In London I was used to squeezing my car into narrowly defined parking spaces. Out in the boonies, I’m not used to so much space. In fact, I’m so in awe of how much space we have to park that I’ve had a tendency to ignore the parking sensors bleeping away. Pah, I tell myself, I don’t need you anymore. That was until I backed into a large horse-chestnut tree …
Where we lived in London you would plonk your bin bag outside every morning, and poof, as if by magic, it disappears. Okay, it’s not magic. It’s called Westminster-City-Council-Is-Flush-With-Cash-And-Can-Fund-Daily-Rubbish-Collections. I didn’t appreciate it was such a privilege until we moved. Out here, it gets collected once every two weeks. The council allocates one bin per household. Thank God both my children are potty trained. But God only knows what’ll happen when baby number three arrives. Together with fox poop and baby poop it’ll feel like we’re living in a sewer, not in the heavenly-scented countryside. To make matters worse, they collect recycling and garden waste on alternate weeks. I’m all for recycling, but with my brain the way it is, it’s hard work keeping tabs on what’s collected on what days. Help please.
Not literally. What I mean is that I can’t just pop out for a coffee, which means a coffee + a little snacky, which happened on average, three times a day. Obviously, being out here is a Good Thing. It’s also a Good Thing as I’ve been diagnosed with gestational diabetes. While most mothers diet after their babies arrive, I’ll be happily tucking into cake. (And if anyone’s offering to bake me one post birth, a lovely carrot cake will do nicely, thank you very much.)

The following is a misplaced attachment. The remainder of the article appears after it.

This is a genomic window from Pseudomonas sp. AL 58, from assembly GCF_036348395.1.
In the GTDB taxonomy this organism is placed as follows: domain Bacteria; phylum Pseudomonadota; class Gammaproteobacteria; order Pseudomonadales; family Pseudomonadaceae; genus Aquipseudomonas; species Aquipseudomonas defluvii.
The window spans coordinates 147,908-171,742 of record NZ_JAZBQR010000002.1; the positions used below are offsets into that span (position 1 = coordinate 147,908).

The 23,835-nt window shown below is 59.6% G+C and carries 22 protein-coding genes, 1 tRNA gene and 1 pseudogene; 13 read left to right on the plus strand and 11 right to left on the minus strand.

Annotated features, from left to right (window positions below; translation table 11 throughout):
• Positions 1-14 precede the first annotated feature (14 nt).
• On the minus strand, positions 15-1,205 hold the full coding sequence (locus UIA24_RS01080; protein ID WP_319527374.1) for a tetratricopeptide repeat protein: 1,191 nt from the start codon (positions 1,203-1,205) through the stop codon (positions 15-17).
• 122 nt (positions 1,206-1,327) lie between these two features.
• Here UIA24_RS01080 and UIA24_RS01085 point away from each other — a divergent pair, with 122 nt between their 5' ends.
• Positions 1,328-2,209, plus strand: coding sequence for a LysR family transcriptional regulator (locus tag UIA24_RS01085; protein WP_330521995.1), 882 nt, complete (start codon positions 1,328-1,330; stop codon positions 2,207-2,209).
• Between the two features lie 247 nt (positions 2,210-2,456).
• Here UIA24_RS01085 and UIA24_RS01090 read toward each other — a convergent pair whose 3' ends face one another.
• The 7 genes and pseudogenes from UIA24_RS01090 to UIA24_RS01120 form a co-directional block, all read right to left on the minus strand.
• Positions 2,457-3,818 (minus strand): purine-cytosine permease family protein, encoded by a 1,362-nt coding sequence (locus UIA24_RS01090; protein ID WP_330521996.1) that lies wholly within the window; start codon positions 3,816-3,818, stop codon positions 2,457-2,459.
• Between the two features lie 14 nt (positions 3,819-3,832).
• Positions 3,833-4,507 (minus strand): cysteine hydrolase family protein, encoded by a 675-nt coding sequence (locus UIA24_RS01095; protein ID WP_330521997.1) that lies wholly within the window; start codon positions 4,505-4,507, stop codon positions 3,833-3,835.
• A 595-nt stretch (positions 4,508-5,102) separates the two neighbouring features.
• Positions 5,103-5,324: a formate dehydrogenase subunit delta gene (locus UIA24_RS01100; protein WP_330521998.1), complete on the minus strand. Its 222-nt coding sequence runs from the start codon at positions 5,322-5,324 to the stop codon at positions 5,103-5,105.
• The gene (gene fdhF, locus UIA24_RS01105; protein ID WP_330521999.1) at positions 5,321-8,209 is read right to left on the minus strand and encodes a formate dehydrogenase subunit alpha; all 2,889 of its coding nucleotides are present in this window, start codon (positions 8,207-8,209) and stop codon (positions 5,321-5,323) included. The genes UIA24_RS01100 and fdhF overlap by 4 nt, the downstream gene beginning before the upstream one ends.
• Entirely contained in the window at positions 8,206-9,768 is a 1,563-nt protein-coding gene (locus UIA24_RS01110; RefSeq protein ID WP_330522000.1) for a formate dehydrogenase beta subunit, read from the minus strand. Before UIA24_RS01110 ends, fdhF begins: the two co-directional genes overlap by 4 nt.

Thankfully I no longer work. My Better Half does, though. Gone are his ten minute journeys into the office. Now he has to endure a train ride.
‘It’s not too bad,’ he said to me the other day.
‘Let me know how you feel during deepest darkest winter,’ I replied. Honesty is the best policy.
London is a metropolis, awash with people from all walks of life and cultures. I’m going to be bold and say something that could be grossly misinterpreted: I’ve never seen so many properly english people in one place. All of a sudden I feel a bit of a minority walking around the local supermarket. It shouldn’t be such a shock to the system. I grew up in Scarborough well before it became a relatively multi-cultural seaside enclave (who knew??) I was used to being one of two or three brown people in my school, used to being asked why I didn’t celebrate Christmas (‘Is it because your Jewish?’ one teacher asked) and why I didn’t need to join the Brownies because I was, well, think about it … That’s why I’m glad my children go to the local international school. It feels like Little London. Which leads me onto …
We started this week. Some local friends advised that we should be out of the house by 7.50 in order to be at school a little before 8.30. The school is a mile and a half away. We would walk, except there are no footpaths. Gone are the days of ambling out of the house and walking (very) slowly to nursery. I’ve succumbed to harrying my two and four-year-olds to get a move on. Of course, this has little effect. My daughters no longer see me as their mother: ‘You’re a monster,’ said my four-year-old. Chauffeur would be more apt.
We don’t have a resident ghost. Not that I’m advertising for one. Enough Said.
Until next time!